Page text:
The new operator returns a reference to the object it created. This reference is usually assigned to a variable of the appropriate type, like:

		Point originOne = new Point(23, 94);

The reference returned by the new operator does not have to be assigned to a variable. It can also be used directly in an expression. For example:

		int height = new Rectangle().height;

This statement will be discussed in the next section. 

Initializing an Object

Here's the code for the Point class:

		public class Point {
    public int x = 0;
    public int y = 0;
    public Point(int a, int b) {
        x = a;
        y = b;

This class contains a single constructor. You can recognize a constructor because its declaration uses the same name as the class and it has no return type. The constructor in the Point class takes two integer arguments, as declared by the code (int a, int b). The following statement provides 23 and 94 as values for those arguments:

		Point originOne = new Point(23, 94);

The result of executing this statement can be illustrated in the next figure:

Here's the code for the Rectangle class, which contains four constructors:

	public class Rectangle {
    public int width = 0;
    public int height = 0;
    public Point origin;

    // four constructors
    public Rectangle() {
        origin = new Point(0, 0);
    public Rectangle(Point p) {
        origin = p;
    public Rectangle(int w, int h) {
        origin = new Point(0, 0);
        width = w;
        height = h;
    public Rectangle(Point p, int w, int h) {
        origin = p;
        width = w;
        height = h;

    // a method for moving the rectangle
    public void move(int x, int y) {
        origin.x = x;
        origin.y = y;

    // a method for computing the area of the rectangle
    public int getArea() {
        return width * height;

Each constructor lets you provide initial values for the rectangle's origin, width, and height, using both primitive and reference types. If a class has multiple constructors, they must have different signatures. The Java compiler differentiates the constructors based on the number and the type of the arguments. When the Java compiler encounters the following code, it knows to call the constructor in the Rectangle class that requires a Point argument followed by two integer arguments:

	Rectangle rectOne = new Rectangle(originOne, 100, 200);

This calls one of Rectangle's constructors that initializes origin to originOne. Also, the constructor sets width to 100 and height to 200. Now there are two references to the same Point object—an object can have multiple references to it, as shown in the next figure:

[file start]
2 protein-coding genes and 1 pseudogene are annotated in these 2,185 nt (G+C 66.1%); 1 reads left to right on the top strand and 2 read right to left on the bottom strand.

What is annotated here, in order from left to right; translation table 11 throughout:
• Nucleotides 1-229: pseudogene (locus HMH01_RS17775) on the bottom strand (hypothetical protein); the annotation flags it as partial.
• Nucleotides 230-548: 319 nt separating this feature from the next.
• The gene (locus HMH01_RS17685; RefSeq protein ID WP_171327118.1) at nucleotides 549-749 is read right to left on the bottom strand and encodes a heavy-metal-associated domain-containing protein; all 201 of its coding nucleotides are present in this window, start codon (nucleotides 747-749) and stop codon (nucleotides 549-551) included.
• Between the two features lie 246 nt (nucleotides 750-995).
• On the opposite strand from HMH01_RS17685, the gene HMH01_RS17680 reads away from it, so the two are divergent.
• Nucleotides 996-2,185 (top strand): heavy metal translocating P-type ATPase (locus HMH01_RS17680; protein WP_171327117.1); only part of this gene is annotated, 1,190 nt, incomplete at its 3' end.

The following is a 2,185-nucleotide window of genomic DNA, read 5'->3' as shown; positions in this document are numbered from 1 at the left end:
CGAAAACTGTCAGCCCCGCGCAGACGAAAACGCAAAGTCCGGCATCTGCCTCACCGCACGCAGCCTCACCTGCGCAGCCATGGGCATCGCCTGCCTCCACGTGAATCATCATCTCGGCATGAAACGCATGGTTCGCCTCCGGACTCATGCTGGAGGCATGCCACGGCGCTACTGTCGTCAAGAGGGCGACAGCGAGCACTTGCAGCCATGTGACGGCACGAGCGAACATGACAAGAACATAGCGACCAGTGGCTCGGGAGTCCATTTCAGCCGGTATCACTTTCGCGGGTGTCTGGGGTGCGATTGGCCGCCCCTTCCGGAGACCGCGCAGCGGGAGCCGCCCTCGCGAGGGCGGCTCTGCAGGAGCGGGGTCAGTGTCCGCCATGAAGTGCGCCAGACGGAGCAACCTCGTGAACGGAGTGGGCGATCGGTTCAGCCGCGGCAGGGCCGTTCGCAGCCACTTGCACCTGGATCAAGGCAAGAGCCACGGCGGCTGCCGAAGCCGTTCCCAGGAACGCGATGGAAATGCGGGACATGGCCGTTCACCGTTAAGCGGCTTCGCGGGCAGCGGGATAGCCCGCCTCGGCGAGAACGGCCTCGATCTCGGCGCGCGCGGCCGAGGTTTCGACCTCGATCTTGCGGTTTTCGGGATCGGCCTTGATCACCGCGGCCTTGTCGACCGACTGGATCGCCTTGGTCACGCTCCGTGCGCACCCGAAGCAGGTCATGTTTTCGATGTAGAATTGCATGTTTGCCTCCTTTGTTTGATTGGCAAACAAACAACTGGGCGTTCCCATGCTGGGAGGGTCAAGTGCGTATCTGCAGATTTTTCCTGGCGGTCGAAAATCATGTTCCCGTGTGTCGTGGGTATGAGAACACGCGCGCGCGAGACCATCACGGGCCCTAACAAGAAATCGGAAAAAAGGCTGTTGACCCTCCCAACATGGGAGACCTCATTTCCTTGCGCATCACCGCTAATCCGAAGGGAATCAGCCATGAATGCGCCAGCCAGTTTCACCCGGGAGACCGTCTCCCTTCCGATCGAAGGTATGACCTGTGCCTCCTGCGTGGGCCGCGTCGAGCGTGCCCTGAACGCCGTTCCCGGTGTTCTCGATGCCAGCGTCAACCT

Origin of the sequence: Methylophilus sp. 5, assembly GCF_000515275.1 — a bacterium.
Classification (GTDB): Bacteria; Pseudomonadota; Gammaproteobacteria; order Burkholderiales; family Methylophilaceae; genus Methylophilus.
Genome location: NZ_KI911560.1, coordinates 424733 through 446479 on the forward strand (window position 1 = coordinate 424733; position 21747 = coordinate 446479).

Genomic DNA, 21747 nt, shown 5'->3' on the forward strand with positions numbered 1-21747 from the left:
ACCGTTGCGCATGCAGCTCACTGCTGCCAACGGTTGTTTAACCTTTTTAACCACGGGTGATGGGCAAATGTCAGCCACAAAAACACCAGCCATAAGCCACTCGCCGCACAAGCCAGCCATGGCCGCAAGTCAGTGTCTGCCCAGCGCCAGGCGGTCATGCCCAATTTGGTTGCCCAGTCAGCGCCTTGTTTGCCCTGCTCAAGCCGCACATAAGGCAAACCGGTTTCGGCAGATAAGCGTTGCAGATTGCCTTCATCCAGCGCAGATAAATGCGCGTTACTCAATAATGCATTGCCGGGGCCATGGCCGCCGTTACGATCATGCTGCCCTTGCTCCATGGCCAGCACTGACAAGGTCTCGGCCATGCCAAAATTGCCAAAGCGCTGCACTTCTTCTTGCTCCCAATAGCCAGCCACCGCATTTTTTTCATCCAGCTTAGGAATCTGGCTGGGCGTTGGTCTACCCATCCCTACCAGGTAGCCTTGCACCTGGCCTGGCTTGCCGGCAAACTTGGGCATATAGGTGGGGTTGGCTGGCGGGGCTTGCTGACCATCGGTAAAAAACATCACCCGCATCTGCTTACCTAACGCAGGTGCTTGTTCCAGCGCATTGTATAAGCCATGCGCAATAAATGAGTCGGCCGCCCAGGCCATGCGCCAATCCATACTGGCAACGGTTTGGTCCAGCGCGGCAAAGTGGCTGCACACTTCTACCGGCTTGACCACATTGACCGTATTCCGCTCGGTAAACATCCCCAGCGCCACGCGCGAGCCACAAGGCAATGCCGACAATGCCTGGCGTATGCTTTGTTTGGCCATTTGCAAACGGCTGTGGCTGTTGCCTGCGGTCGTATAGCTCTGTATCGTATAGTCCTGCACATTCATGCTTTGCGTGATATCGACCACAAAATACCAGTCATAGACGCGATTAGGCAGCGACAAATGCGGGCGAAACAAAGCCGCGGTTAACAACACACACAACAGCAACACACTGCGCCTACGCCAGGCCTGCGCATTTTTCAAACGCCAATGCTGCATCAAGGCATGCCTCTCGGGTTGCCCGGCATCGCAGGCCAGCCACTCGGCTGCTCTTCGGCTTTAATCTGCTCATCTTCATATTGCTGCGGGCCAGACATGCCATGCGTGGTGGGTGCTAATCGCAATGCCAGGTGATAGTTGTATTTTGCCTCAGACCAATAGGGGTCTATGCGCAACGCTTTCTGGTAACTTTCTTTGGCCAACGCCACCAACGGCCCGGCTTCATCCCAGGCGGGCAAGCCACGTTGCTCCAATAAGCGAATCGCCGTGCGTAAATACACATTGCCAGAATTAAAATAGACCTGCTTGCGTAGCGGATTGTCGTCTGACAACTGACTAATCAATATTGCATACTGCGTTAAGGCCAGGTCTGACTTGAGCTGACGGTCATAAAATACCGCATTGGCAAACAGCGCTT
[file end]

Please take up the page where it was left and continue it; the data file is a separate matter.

The following line of code calls the Rectangle constructor that requires two integer arguments, which provide the initial values for width and height. If you inspect the code within the constructor, you will see that it creates a new Point object whose x and y values are initialized to 0:

	Rectangle rectTwo = new Rectangle(50, 100);

The Rectangle constructor used in the following statement doesn't take any arguments, so it's called a no-argument constructor:

	Rectangle rect = new Rectangle();

All classes have at least one constructor. If a class does not explicitly declare any, the Java compiler automatically provides a no-argument constructor, called the default constructor. This default constructor calls the class parent's no-argument constructor, or the Object constructor if the class has no other parent. If the parent has no constructor (Object does have one), the compiler will reject the program.

Using Objects

Once you've created an object, you probably want to use it for something. You may need to use the value of one of its fields, change one of its fields, or call one of its methods to perform an action.

Referencing an Object's Fields

Object fields are accessed by their name. You must use a name that is unambiguous.

You may use a simple name for a field within its own class. For example, we can add a statement within the Rectangle class that prints the width and height:

		System.out.println("Width and height are: " + width + ", " + height);

In this case, width and height are simple names.

Code that is outside the object's class must use an object reference or expression, followed by the dot (.) operator, followed by a simple field name, as in:


For example, the code in the CreateObjectDemo class is outside the code for the Rectangle class. So to refer to the origin, width, and height fields within the Rectangle object named rectOne, the CreateObjectDemo class must use the names rectOne.origin, rectOne.width, and rectOne.height, respectively. The program uses two of these names to display the width and the height of rectOne: